Julian Barnes has given us an extraordinary book, biography and memoir in one.

In part one of three, entitled ‘The Sin of Height’ we are immersed into the history of ballooning and man’s immorality for striving to reach such unnatural heights. As Barnes says, unlike the birds:

‘men and women had long legs and empty backs and God made them
like that for a reason.’

The thread throughout the book is that when ‘you put together two things that have not been put together before … the world is changed.’ In the first instance this is ballooning and photography, which as the opening chapter explains, requires a certain kind of mastery. Today we think nothing of photographs taken from extreme heights, but the first images must have been spectacular, I imagine like when colour television first began.

Barnes notes that we live on a level, but that as humans we aspire; ‘some soar in art, others with religion, most with love’. Inevitably then, there has to be a crash landing. The balloon works as a metaphor for life. Barnes is an uxorious man (a word he likes to use a lot) and devotes the book to his wife, Pat who he soared with for thirty years of marriage. Her death has caused Barnes to plummet from the balloon.

Barnes bravely unbears his feelings of grief, abandonment, longing and mourning, but he refrains from sharing the secrets of their lives, such as his wife’s last words and rightly so. I agree with Barnes that grief and the experience of death is something you can only understand if you go through it yourself.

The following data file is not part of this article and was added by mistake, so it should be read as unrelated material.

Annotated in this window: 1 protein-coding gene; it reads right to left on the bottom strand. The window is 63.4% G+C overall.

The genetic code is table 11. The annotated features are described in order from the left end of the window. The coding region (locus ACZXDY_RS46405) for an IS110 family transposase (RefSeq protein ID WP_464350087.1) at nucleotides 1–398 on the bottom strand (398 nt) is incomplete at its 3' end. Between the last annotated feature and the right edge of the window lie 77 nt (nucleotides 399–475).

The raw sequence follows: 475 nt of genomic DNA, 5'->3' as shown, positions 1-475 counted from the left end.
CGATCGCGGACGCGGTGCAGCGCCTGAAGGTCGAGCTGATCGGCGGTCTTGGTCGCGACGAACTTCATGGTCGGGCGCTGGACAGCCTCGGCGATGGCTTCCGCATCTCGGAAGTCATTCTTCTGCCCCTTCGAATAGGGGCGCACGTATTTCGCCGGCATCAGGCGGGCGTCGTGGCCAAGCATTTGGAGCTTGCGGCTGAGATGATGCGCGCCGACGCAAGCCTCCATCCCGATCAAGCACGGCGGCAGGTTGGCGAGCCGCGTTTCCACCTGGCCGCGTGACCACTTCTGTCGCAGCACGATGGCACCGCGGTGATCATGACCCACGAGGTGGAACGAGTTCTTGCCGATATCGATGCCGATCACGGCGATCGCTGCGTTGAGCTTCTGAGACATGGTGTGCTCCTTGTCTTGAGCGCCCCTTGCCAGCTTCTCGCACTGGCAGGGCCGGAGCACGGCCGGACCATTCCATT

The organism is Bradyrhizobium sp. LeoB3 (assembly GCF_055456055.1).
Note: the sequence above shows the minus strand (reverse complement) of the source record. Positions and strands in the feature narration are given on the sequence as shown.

He reveals his contempt at the insensitive and lack of understanding remarks from his friends, who have not grasped the desolate crater that is filled only with the ‘inconsolable longing.’

It is extremely poignant when Barnes quotes a passage from one of his early fictions when he imagines for the sake of one of his characters what the death of a loved one feels like. It is spot on, but of course now it is reality and far from fiction.

Left only with his ‘caverns of memory’ and even those don’t always serve him well, Barnes says that he still talks to her as though she were there – after all she was the fabric of his life and they still continue to soar together …


By Heather Wells

Dearest reader! Our newsletter!

Sign up to our newsletter for the latest content, freebies, news and competition updates, right to your inbox. From the oldest literary periodical in the UK.

You can unsubscribe any time by clicking the link in the footer of any email you receive from us, or directly on info@thelondonmagazine.org. Find our privacy policies and terms of use at the bottom of our website.